If at first you don’t succeed, try, try again

Margaret Frossard retired in 2010 after serving 13 years as a justice of the Illinois Appellate Court. She currently serves as the director of the Office of Professionalism & Engagement and teaches trial advocacy at The John Marshall Law School. She can be reached by email at mfrossar@jmls.edu or by phone at (312) 427-2737, ext. 112. 

As the director of the Office of Professionalism & Engagement, I meet regularly with students to get their input as to how The John Marshall Law School can improve our delivery of services. Most recently the top concern expressed in those student meetings, particularly by 3Ls, is the need for assistance in their job search. In my last blog, we checked in with recent law school graduate Alex Stamatoglou, who advised that timing is everything in finding the right job. In this column, we hear from Katarina Durcova, who found that if at first you don’t succeed in finding a job – try, try again.

Frossard: Katarina, you were recently hired to clerk for Judge Paul Biebel, presiding judge of the Circuit Court of Cook County, Criminal Division. You interned for me when I served on the Illinois Appellate Court, and as you know, I was extremely impressed by your work ethic and your writing ability. I’m not surprised by your success, but how did this clerkship come about?

Durcova: For the past year, I helped you plan and present a variety of professionalism programs. I met Judge Biebel several months ago when he served as a panelist on a professionalism program offered at John Marshall called “Master the Art of Communication – Don’t Become an ARDC Disciplinary Statistic.”

Frossard: What did you do as a result of that meeting?

Durcova: I followed your suggestion to use my networking skills and made an appointment to meet with Judge Biebel to discuss my career goals and ask his advice.

Frossard: How would you describe that meeting?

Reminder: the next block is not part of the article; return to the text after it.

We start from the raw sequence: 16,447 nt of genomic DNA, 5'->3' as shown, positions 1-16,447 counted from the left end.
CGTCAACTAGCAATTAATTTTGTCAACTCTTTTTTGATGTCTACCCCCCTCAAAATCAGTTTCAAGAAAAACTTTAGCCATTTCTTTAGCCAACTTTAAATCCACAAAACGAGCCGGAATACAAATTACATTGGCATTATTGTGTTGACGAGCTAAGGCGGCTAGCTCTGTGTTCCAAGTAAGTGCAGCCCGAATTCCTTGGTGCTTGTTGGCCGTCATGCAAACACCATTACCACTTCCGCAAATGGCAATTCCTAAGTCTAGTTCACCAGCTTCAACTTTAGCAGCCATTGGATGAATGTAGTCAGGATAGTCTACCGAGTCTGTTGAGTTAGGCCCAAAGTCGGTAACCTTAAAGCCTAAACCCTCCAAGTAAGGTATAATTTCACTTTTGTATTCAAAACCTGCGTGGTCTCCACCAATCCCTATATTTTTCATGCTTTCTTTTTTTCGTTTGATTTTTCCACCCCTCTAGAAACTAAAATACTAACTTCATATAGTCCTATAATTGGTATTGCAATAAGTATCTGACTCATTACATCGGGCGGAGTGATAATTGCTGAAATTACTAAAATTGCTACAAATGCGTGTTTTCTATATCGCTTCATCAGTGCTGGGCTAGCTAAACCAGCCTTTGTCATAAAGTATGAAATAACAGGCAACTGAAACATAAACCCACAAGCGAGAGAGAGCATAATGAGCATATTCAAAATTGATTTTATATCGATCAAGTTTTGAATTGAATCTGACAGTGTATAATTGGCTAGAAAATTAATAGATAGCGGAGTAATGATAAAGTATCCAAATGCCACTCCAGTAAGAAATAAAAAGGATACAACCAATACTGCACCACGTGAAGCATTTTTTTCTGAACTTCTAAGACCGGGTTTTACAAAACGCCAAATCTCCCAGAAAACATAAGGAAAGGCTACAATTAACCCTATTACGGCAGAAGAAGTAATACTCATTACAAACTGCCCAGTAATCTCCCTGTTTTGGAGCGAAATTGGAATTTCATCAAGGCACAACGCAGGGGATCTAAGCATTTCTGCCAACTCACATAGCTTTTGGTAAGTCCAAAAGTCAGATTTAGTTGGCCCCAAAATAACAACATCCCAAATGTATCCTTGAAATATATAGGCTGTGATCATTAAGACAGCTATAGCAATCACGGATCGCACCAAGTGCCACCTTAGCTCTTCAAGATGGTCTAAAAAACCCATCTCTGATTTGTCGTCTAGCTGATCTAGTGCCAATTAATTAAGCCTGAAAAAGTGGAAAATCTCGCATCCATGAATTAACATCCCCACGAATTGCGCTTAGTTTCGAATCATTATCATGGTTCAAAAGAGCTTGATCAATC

Durcova: Judge Biebel could not have been more helpful. He introduced me to his clerks and gave me some excellent advice. He encouraged me to continue to work hard and to not give up even in this tough economy.

Frossard: Did you discuss the prospect of possibly working for him?

Durcova: I did, but at that point in time there were no positions available.

Frossard: What did you do?

Durcova: I continued applying elsewhere but kept in close contact with Judge Biebel and his clerks. I attended various networking events that were organized by John Marshall, at some of which Judge Biebel spoke. A few months ago, I was offered a job.

Frossard: How do you compare the work with the criminal division at 26th Street to the work you did for me at the Illinois Appellate Court?

Durcova: My work at the trial and the appellate court levels has been a wonderful learning experience – both provided me with a dynamic and challenging work environment. I look at both experiences as building blocks. At 26th and California, I have been working mostly on post-conviction petitions, which I first became familiar with while working for you at the Illinois Appellate Court. Rather than working with one judge, as I did for you at the Appellate Court, I now work for seven to 10 different judges, all with different personalities and writing styles. I have learned to adapt to each judge’s style and to balance various tasks at the same time.

Frossard: Any surprises at your current job?

Durcova: I am pleasantly surprised at how much I get to work with others even in a research- and writing-based position. I have had the opportunity to meet so many different judges, clerks and attorneys and to observe the type of work they do on a daily basis.

Frossard: How did John Marshall prepare you for that job?

Durcova: John Marshall prepared me well for this position by teaching me that professionalism is of utmost importance. I learned that responsiveness, great organization, and communication skills will foster solid work relationships. I carry my calendar everywhere and I make sure that I communicate clearly with the judges about their expectations and my abilities to fulfill them. As lawyers, we often have caseloads that may be difficult to manage. The skills and strategies I learned at John Marshall have helped me balance a challenging amount of work.

Frossard: Any advice you can give recent graduates who feel challenged by the current job market?

Durcova: Start networking now. Begin with John Marshall faculty – find professors who have interests similar to your own and pick their brains. See if they have former colleagues who might be willing to speak with you. Ask attorneys who have jobs you are interested in to review your resume or writing samples, so they can give you feedback. Participate in the John Marshall mentor/mentee program. Keep busy and stay visible – you can volunteer or intern while you are looking for a permanent position, so that your skills remain sharp and you continue to meet people in your chosen field. Keep in mind, “If at first you don’t succeed, try, try again!”

To view previous blogs by Margaret Frossard, go to professionalism.jmls.edu. Her next blog for Around the Water Cooler will be “Why Every Young Attorney Should Want a Mentor – or Three!”

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